Instructions for Christian Disciples

04.03.2022 Adult Sunday School

Instructions for Christian Living

  1. Proclaim the Good News (Matthew 10:1-16; 28:16-20)
  2. Be On Your Guard (Matthew 10:17-25)
  3. Do Not Be Afraid (Matthew 10:26-33)

A. Proclaim the Good News

a. instructions for the twelve's mission

Key Scripture (Matthew 10:1-16): Jesus called his twelve disciples to him and gave them authority to drive out impure spirits and to heal every disease and sickness.

These are the names of the twelve apostles: first, Simon (who is called Peter) and his brother Andrew; James son of Zebedee, and his brother John; Philip and Bartholomew; Thomas and Matthew the tax collector; James son of Alphaeus, and Thaddaeus; Simon the Zealot and Judas Iscariot, who betrayed him.

These twelve Jesus sent out with the following instructions: “Do not go among the Gentiles or enter any town of the Samaritans. Go rather to the lost sheep of Israel. As you go, proclaim this message: ‘The kingdom of heaven has come near.’ Heal the sick, raise the dead, cleanse those who have leprosy,[a] drive out demons. Freely you have received; freely give.

“Do not get any gold or silver or copper to take with you in your belts— 10 no bag for the journey or extra shirt or sandals or a staff, for the worker is worth his keep. 11 Whatever town or village you enter, search there for some worthy person and stay at their house until you leave. 12 As you enter the home, give it your greeting. 13 If the home is deserving, let your peace rest on it; if it is not, let your peace return to you. 14 If anyone will not welcome you or listen to your words, leave that home or town and shake the dust off your feet. 15 Truly I tell you, it will be more bearable for Sodom and Gomorrah on the day of judgment than for that town.

16 “I am sending you out like sheep among wolves. Therefore be as shrewd as snakes and as innocent as doves.

Q: What does Matthew 10:9-10 suggest about monetary compensation for pastors and other church ministry leaders?

Q: In that the ministry of the Twelve was to be a reflection of Jesus' ministry, what does this suggest our ministry should be as followers of Jesus?

b. instructions for the church's mission

Key Scripture (Matthew 28:16-20): Then the eleven disciples went to Galilee, to the mountain where Jesus had told them to go. 17 When they saw him, they worshiped him; but some doubted. 18 Then Jesus came to them and said, “All authority in heaven and on earth has been given to me. 19 Therefore go and make disciples of all nations, baptizing them in the name of the Father and of the Son and of the Holy Spirit, 20 and teaching them to obey everything I have commanded you. And surely I am with you always, to the very end of the age.”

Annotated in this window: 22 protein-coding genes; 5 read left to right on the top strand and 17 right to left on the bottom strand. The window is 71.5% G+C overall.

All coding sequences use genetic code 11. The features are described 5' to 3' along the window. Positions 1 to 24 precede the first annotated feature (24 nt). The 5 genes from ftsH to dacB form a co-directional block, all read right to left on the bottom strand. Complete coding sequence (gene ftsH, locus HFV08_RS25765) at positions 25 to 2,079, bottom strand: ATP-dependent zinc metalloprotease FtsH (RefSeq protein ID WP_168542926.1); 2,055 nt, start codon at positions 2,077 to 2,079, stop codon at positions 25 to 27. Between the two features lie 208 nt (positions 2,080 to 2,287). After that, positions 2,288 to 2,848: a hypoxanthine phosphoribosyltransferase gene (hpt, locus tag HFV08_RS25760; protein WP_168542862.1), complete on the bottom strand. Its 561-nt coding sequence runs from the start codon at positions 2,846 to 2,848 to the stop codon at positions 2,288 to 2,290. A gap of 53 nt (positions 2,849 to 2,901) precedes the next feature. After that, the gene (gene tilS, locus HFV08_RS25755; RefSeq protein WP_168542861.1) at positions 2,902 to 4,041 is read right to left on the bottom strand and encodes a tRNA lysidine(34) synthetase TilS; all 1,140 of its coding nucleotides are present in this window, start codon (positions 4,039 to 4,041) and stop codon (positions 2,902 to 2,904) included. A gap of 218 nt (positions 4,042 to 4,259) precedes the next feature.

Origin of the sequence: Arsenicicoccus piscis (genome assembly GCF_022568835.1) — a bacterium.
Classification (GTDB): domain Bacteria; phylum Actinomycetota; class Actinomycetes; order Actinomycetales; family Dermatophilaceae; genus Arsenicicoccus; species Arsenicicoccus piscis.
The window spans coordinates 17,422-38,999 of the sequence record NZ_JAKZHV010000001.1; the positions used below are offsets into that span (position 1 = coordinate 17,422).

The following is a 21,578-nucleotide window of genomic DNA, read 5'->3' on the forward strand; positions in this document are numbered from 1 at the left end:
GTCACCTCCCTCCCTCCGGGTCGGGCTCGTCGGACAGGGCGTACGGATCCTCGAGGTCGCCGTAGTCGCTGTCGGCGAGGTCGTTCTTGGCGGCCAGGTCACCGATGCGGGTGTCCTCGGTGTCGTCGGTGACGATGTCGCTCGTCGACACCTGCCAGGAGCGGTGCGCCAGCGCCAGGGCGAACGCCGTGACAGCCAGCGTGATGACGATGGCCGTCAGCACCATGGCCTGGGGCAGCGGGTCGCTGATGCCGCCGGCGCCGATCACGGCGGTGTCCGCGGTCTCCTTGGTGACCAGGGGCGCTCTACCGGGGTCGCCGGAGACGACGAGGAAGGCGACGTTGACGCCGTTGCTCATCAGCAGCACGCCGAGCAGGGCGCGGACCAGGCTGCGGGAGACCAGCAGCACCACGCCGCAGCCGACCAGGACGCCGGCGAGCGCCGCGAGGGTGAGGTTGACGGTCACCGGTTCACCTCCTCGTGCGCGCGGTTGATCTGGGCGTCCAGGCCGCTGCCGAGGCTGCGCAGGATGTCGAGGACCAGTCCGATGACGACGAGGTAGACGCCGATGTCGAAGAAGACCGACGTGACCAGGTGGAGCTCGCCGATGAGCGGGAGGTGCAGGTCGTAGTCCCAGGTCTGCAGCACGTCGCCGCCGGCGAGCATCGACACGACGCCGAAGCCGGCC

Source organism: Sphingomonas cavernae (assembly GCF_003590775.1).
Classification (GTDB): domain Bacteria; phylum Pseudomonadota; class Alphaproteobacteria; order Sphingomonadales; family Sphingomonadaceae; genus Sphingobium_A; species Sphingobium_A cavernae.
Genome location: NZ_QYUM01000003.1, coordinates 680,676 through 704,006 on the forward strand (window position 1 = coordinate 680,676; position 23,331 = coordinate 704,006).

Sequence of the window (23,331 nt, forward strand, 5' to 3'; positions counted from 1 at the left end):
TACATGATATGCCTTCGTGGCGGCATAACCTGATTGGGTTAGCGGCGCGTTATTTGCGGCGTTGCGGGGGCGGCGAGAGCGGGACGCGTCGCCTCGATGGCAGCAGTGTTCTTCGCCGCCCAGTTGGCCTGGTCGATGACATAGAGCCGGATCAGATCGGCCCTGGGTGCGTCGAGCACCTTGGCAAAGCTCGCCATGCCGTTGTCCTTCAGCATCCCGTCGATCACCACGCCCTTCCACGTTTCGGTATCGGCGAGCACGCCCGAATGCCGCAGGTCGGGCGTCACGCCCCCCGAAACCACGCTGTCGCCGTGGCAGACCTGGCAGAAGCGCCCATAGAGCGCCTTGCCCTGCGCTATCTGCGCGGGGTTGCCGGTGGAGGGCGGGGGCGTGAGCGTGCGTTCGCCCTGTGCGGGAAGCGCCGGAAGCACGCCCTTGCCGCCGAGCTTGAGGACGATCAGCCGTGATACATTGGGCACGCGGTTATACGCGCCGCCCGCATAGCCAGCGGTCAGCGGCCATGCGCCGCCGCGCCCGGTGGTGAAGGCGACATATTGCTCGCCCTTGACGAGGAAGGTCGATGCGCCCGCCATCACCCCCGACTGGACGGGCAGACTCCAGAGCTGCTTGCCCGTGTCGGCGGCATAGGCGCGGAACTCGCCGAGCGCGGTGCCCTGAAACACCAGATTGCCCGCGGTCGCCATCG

Q: In what way does the Great Commission Jesus gave to the Church (Matthew 28:18-20), differ from the original commission He gave to the Twelve (Matthew 10:5-6)? Why is this important?

Q: As you see it, in what ways does the Church go about the work of making disciples for Jesus Christ in all the nations of the world? What do you see as your part in this?

response to the word

For man, speaking to another person about one's faith in Christ is difficult, and even terrifying. However, Christ has commissioned all believers in Him to participate in making more disciples. Thankfully, Christ has provided the Church with spiritually gifted people to help believers grow up in Christ, and to equip them to share their faith with others. Also, Christ has promised to be with us in the work of fulfilling the Great Commission. Knowing this should relieve some of the fear of testifying of one's faith in Christ. Every believer in Christ does have a testimony about his or her faith in Christ, and that testimony needs to be heard.

2. Be On Your Guard

a. prepare for persecution

Key Scripture (Matthew 10:17-23): Be on your guard; you will be handed over to the local councils and be flogged in the synagogues. 18 On my account you will be brought before governors and kings as witnesses to them and to the Gentiles. 19 But when they arrest you, do not worry about what to say or how to say it. At that time you will be given what to say, 20 for it will not be you speaking, but the Spirit of your Father speaking through you.

21 “Brother will betray brother to death, and a father his child; children will rebel against their parents and have them put to death. 22 You will be hated by everyone because of me, but the one who stands firm to the end will be saved. 23 When you are persecuted in one place, flee to another. Truly I tell you, you will not finish going through the towns of Israel before the Son of Man comes.

Q: Do you expect to face opposition, hostility, or persecution for being a disciple of Jesus? If so, what have you done, or are you doing, to prepare yourself for this?

Q: Is it meaningful, to you that Jesus said the Holy Spirit will give His disciples words to answer their adversaries? What assurance or help do you find from this?

b. share in jesus' persecution

Key Scripture (Matthew 10:24-25): “The student is not above the teacher, nor a servant above his master. 25 It is enough for students to be like their teachers, and servants like their masters. If the head of the house has been called Beelzebul, how much more the members of his household!

Q: What are your thoughts when you are opposed, mistreated, or persecuted for being a disciple of Jesus? Do you rejoice over suffering for His name? See Acts 5:41.